walls

outlet

c i

------- + ( D i c i + c i u ) = R i

t

where Di denotes the diffusion coefficient (m2/s) and ci is the species concentration

(mol/m3). The term Ri (mol/(m3s)) corresponds to the species net reaction rates.

In the free channel, the inlet conditions are equal to the inlet concentrations

c = c in

At the outlet, use the convective flux condition

n ( D c ) = 0

All other boundaries, use the insulating or symmetry condition

n ( D c + cu ) = 0

The void fraction of the catalytic bed decreases as carbon is deposited. This, in turn,

affects the flow through the reactor. A balance for the void fraction, or porosity, of the

bed is given by:

d

r

------ = ---------------------dt

M C soot

(6)

This equation can be implemented in the PDE, General Form application mode of

COMSOL Multiphysics, resulting in porosity distribution across the catalytic bed as a

function of time. The initial porosity of the bed is assumed to be = 0.4.

The porosity is related to the permeability of the porous domain by the expression

(Ref. 2):

3.55

k = k 0 -----

0

(7)

In this way, the porosity balance couples the mass and momentum balances describing

the reacting system.

Results

IDEAL REACTOR MODEL

hydrogen, and deposited carbon as methane decomposes over a Ni/Al2O3 catalyst.

The lower graph is a plot of the reactor pressure. Deactivation of the catalyst is not

taken into account at this point.

Al2O3 catalyst. Lower plot: Reactor pressure. Deactivation of the catalyst is not considered.

Taking catalyst deactivation into account (Equation 3) produces the results shown in

Figure 3. Under the simulated conditions a moderate drop in activity is noted (upper

with the concentration transients of the previous model (lower graph).

Figure 3: Upper plot: Catalyst activity drops off as carbon deposits at the catalyst surface.

Lower plot: Concentration transients of methane, hydrogen, and deposited carbon with no

deactivation present (solid lines) and with deactivation taken into account (dashed lines).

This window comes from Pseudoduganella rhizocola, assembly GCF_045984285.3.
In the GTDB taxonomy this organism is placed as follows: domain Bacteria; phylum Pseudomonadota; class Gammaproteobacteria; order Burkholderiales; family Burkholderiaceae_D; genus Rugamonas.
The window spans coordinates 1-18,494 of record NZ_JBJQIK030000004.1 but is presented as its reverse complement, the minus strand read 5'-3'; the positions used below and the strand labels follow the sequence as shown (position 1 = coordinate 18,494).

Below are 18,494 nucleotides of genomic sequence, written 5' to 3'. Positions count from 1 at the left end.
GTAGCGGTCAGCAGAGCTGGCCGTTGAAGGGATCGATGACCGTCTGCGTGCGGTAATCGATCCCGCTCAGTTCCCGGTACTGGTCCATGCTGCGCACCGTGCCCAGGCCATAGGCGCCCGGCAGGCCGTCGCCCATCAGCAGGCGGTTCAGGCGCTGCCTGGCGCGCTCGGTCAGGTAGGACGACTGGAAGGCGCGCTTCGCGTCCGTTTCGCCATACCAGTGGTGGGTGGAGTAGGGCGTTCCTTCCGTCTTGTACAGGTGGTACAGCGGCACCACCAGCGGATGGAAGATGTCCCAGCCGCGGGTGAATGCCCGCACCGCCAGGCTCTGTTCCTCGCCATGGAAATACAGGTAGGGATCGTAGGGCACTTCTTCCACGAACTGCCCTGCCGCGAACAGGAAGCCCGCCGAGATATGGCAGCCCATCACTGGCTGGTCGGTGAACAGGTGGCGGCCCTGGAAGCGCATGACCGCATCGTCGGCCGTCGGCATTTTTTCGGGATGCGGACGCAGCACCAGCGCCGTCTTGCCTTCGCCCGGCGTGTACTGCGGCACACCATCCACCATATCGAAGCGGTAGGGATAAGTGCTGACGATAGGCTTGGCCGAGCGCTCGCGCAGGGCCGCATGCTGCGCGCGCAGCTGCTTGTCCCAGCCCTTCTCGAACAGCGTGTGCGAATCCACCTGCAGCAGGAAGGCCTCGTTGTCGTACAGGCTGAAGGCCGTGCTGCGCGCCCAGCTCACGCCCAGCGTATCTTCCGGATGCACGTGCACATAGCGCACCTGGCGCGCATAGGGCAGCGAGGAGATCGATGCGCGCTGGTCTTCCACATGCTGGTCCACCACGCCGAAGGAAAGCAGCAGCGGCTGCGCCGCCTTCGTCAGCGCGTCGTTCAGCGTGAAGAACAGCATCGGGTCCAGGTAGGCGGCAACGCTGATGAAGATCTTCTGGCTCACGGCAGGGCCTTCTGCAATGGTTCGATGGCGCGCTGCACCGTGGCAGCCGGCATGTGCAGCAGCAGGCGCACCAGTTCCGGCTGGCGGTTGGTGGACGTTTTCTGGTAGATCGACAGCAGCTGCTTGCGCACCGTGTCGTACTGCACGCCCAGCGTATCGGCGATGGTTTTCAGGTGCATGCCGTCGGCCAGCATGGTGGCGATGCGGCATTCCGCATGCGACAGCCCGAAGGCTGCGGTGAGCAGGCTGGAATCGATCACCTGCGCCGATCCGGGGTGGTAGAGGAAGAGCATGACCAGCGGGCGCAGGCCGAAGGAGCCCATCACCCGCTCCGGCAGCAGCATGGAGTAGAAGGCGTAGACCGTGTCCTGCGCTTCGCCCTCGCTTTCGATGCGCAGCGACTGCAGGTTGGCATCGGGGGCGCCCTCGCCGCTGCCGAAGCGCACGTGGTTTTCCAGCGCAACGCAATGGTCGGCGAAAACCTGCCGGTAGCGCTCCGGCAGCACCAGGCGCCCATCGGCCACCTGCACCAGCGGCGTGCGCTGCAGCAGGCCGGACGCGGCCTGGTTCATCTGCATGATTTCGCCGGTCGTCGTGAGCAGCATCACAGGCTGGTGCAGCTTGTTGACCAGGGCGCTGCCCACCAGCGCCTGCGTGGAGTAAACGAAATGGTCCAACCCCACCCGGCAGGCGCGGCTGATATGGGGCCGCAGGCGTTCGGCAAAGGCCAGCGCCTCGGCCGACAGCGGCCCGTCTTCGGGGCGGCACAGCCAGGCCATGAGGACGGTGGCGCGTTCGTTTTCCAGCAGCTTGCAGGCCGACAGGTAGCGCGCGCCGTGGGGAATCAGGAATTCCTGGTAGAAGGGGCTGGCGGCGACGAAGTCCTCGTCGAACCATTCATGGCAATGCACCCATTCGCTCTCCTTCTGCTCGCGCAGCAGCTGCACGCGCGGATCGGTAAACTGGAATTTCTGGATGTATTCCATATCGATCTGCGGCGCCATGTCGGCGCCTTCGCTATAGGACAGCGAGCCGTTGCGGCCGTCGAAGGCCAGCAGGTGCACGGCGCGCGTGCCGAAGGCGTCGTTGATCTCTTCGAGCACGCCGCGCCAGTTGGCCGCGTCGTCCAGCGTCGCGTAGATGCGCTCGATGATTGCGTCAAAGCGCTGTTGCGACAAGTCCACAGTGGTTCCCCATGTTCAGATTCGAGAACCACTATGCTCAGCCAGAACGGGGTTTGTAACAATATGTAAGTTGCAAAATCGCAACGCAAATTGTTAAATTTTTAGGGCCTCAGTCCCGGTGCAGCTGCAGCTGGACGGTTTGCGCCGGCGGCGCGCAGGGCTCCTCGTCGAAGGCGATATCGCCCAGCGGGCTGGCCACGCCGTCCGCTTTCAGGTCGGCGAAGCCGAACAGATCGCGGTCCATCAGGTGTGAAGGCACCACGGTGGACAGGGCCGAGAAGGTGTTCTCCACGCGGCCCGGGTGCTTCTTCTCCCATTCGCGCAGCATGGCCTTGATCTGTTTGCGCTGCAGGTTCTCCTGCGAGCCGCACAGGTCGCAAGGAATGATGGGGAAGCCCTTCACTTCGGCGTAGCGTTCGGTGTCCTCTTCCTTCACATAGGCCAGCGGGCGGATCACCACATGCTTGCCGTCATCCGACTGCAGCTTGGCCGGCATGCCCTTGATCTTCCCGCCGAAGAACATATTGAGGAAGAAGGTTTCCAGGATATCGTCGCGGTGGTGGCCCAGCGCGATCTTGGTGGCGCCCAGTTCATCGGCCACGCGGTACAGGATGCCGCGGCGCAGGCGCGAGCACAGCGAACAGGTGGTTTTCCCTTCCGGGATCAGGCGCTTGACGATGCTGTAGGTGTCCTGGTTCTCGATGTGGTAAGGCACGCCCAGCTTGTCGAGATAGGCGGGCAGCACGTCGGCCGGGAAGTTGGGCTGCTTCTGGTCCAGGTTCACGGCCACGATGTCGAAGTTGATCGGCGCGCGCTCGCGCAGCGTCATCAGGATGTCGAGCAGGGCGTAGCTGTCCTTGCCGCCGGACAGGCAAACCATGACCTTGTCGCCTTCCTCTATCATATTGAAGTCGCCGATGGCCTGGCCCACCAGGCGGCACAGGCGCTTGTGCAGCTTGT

SPACE- AND TIME-DEPENDENT MODEL

COMSOL Multiphysics. Methane decomposition occurs in a porous region where

solid catalyst particles are packed. Figure 4 shows the velocity field across the reactor

prior to carbon deposition. The 2D plot shows that the velocity profile is parabolic in

the free channel sections and close to constant in the porous domain. The line plot in

the bottom graph in Figure 4 shows the velocity along the reactor centerline.

Figure 4: Upper plot: Velocity flow field in the 2D reactor domain. Lower plot: Gas velocity

along the reactor centerline.

Reactions take place in the packed catalytic bed located in the reactors mid section.

Figure 5 shows the concentration profiles along the centerline of the bed.

The methane and hydrogen concentrations are equal approximately 0.18 m into the

bed. Figure 4 shows that the velocity in the bed is about 0.67 mm/s, corresponding

to a residence time of 270 s. This result agrees with the findings from the ideal reactor

simulation, shown in Figure 2.

Now, consider the effects as methane is constantly supplied to the reactor for

1000 seconds. The initial permeability is a constant 1109 m2 across the bed. Note

how the permeability at the front end of the bed changes by four orders of magnitude

during the first 1000 s of carbon deposition.

Figure 6: Permeability of the packed catalytic bed as the decomposition of methane proceeds

for 1000 s. The time interval between each line is 100 s.

As carbon deposits in the reacting bed, the pressure distribution across the reactor is

affected. Figure 7 shows a small, linear pressure drop as unreacting gas passes through

a clean catalyst bed.

plot: Pressure distribution across the 2D reactor domain. Lower plot: Pressure drop along

the packed catalyst bed.

10

Figure 8 shows the pressure distribution across the reactor after methane

decomposition has occurred for 1000 s. The pressure drop is notably greater and

occurs across the first 10 cm of the bed.

Figure 8: Distribution of pressure when methane decomposition has been allowed to occur

for 1000 s. Upper plot: Pressure distribution across the 2D reactor domain. Lower plot:

Pressure drop along the packed catalyst bed.

11

References

1. S.G. Zavarukhin and G.G. Kuvshinov, J. Appl. Catal. A, vol. 272, p. 219, 2004.

2. E.A. Borisova and P.M. Adler, Phys. Rev. E, vol. 71, p. 016311-1, 2005.

12